Personal information: Contact information, Languages known, etc.

This is a general way of writing a resume, there is no hard and fast rule/template that you should follow the one given above. One always has the liberty to prepare a resume as he/she likes it. But once you are done check whether you will shortlist your own resume if you are the person who is reviewing it!

Last but the not the least, always perform a word to word spell check manually. Don't trust MS-Word or some other spell check software. Also get it reviewed by your friends and colleagues.

Digital Design Interview Questions - All in 1

1. How do you convert a XOR gate into a buffer and a inverter (Use only one XOR gate for each)?
Answer


2. Implement an 2-input AND gate using a 2x1 mux.
Answer

3. What is a multiplexer?
Answer

4. What is a ring counter?
Answer

5. Compare and Contrast Synchronous and Asynchronous reset.
Answer

6. What is a Johnson counter?
Answer

7. An assembly line has 3 fail safe sensors and one emergency shutdown switch.The line should keep moving unless any of the following conditions arise:
(1) If the emergency switch is pressed
(2) If the senor1 and sensor2 are activated at the same time.
(3) If sensor 2 and sensor3 are activated at the same time.
(4) If all the sensors are activated at the same time
Suppose a combinational circuit for above case is to be implemented only with NAND Gates. How many minimum number of 2 input NAND gates are required?
Answer

8. In a 4-bit Johnson counter How many unused states are present?
Answer

9. Design a 3 input NAND gate using minimum number of 2 input NAND gates.
Answer

10. How can you convert a JK flip-flop to a D flip-flop?
Answer

11. What are the differences between a flip-flop and a latch?
Answer

12. What is the difference between Mealy and Moore FSM?
Answer

13. What are various types of state encoding techniques? Explain them.
Answer

14. Define Clock Skew , Negative Clock Skew, Positive Clock Skew.
Answer

15. Give the transistor level circuit of a CMOS NAND gate.
Answer

16. Design a 4-bit comparator circuit.
Answer

17. Design a Transmission Gate based XOR. Now, how do you convert it to XNOR (without inverting the output)?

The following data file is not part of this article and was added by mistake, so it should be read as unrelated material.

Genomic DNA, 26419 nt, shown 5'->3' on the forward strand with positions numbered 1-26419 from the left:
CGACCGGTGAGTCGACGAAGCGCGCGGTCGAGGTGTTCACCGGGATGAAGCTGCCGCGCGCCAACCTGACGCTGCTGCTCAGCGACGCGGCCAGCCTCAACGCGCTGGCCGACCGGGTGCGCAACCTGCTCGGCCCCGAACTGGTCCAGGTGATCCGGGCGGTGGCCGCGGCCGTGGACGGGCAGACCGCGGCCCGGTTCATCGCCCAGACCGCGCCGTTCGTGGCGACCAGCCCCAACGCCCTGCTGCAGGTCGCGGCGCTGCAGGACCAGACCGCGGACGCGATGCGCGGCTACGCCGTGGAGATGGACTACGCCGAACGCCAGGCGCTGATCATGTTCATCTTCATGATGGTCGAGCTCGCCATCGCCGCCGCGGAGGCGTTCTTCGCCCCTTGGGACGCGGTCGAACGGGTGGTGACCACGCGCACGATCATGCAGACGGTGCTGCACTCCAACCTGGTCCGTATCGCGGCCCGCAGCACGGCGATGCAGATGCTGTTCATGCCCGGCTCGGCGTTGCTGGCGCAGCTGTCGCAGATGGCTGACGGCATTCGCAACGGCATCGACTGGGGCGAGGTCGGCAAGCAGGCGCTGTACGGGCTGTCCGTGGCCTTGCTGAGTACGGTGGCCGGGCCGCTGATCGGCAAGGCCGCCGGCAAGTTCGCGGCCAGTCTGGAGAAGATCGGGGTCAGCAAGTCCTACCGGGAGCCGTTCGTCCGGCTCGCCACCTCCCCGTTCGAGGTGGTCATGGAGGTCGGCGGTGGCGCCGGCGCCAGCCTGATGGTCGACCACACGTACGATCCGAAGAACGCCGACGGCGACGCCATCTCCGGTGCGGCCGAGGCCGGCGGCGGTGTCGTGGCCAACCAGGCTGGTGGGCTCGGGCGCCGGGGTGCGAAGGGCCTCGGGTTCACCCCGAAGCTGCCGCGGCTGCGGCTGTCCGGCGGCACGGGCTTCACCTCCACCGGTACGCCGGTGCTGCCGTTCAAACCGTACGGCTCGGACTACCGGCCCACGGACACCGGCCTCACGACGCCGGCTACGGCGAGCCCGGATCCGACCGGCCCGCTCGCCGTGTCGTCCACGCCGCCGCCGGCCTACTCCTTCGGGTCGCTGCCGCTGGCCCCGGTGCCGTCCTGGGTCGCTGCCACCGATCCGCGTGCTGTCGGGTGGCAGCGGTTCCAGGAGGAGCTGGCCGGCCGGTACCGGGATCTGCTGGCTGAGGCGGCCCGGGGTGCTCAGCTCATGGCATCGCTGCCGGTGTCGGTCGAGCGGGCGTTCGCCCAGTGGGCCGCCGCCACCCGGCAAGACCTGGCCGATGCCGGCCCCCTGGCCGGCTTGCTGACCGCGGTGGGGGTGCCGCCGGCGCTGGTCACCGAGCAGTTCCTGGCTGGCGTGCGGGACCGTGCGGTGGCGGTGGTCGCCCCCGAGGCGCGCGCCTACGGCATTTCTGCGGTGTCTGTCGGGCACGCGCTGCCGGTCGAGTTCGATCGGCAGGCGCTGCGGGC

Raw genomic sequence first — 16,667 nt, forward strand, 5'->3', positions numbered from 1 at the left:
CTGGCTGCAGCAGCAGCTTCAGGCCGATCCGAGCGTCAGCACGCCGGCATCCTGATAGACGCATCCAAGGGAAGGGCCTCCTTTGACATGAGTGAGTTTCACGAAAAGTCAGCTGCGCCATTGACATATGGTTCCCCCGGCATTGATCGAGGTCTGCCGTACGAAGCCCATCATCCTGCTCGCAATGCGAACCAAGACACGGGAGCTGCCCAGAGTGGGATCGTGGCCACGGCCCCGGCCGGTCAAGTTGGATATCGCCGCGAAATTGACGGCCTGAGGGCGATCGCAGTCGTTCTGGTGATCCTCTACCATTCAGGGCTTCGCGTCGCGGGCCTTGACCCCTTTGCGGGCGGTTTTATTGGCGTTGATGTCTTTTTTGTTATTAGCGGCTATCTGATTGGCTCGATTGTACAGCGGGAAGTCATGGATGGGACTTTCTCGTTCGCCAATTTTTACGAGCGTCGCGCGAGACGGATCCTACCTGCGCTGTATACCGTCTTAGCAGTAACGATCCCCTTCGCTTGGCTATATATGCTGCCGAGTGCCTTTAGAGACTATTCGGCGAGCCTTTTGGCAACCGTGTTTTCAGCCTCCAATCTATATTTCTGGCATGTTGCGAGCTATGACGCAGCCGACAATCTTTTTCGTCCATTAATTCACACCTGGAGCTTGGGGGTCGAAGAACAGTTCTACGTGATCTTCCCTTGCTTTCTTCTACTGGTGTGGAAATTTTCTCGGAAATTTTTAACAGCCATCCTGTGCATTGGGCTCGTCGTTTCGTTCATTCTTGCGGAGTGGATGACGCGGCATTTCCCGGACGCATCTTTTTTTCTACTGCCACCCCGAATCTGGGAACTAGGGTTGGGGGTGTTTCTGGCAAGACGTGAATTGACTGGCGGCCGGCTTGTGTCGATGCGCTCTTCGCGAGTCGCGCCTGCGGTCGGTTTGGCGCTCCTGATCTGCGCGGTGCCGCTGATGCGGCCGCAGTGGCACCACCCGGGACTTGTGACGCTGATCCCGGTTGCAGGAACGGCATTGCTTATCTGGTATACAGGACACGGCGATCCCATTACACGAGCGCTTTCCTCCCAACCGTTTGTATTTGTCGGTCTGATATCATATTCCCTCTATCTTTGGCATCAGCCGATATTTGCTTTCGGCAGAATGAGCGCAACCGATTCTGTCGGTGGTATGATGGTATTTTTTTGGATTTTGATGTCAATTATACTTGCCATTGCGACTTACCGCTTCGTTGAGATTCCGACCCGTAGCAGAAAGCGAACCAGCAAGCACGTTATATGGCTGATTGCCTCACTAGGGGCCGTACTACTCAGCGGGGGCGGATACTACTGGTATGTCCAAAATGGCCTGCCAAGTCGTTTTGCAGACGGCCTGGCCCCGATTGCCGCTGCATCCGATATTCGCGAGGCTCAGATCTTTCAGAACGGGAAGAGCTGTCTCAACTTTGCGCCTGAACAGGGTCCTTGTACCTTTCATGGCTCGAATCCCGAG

Answer

18. Define Metastability.
Answer

19. Compare and contrast between 1's complement and 2's complement notation.
Answer

20. Give the transistor level circuit of CMOS, nMOS, pMOS, and TTL inverter gate.
Answer

21. What are set up time and hold time constraints?
Answer

22. Give a circuit to divide frequency of clock cycle by two.
Answer

23. Design a divide-by-3 sequential circuit with 50% duty circle.
Answer

24. Explain different types of adder circuits.
Answer

25. Give two ways of converting a two input NAND gate to an inverter.
Answer

26. Draw a Transmission Gate-based D-Latch.
Answer

27. Design a FSM which detects the sequence 10101 from a serial line without overlapping.
Answer

28. Design a FSM which detects the sequence 10101 from a serial line with overlapping.
Answer

29. Give the design of 8x1 multiplexer using 2x1 multiplexers.
Answer

30. Design a counter which counts from 1 to 10 ( Resets to 1, after 10 ).
Answer

31. Design 2 input AND, OR, and EXOR gates using 2 input NAND gate.
Answer

32. Design a circuit which doubles the frequency of a given input clock signal.
Answer

33. Implement a D-latch using 2x1 multiplexer(s).
Answer

34. Give the excitation table of a JK flip-flop.
Answer

35. Give the Binary, Hexadecimal, BCD, and Excess-3 code for decimal 14.
Answer

36. What is race condition?
Answer

37. Give 1's and 2's complement of 19.
Answer

38. Design a 3:6 decoder.
Answer

39. If A*B=C and C*A=B then, what is the Boolean operator * ?
Answer

40. Design a 3 bit Gray Counter.
Answer

41. Expand the following: PLA, PAL, CPLD, FPGA.
Answer

42. Implement the functions: X = A'BC + ABC + A'B'C' and Y = ABC + AB'C using a PLA.
Answer

43. What are PLA and PAL? Give the differences between them.
Answer

44. What is LUT?
Answer

45. What is the significance of FPGAs in modern day electronics? (Applications of FPGA.)
Answer

46. What are the differences between CPLD and FPGA.
Answer

47. Compare and contrast FPGA and ASIC digital designing.
Answer

48. Give True or False.
(a) CPLD consumes less power per gate when compared to FPGA.
(b) CPLD has more complexity than FPGA
(c) FPGA design is slower than corresponding ASIC design.
(d) FPGA can be used to verify the design before making a ASIC.
(e) PALs have programmable OR plane.
(f) FPGA designs are cheaper than corresponding ASIC, irrespective of design complexity.
Answer

49. Arrange the following in the increasing order of their complexity: FPGA,PLA,CPLD,PAL.
Answer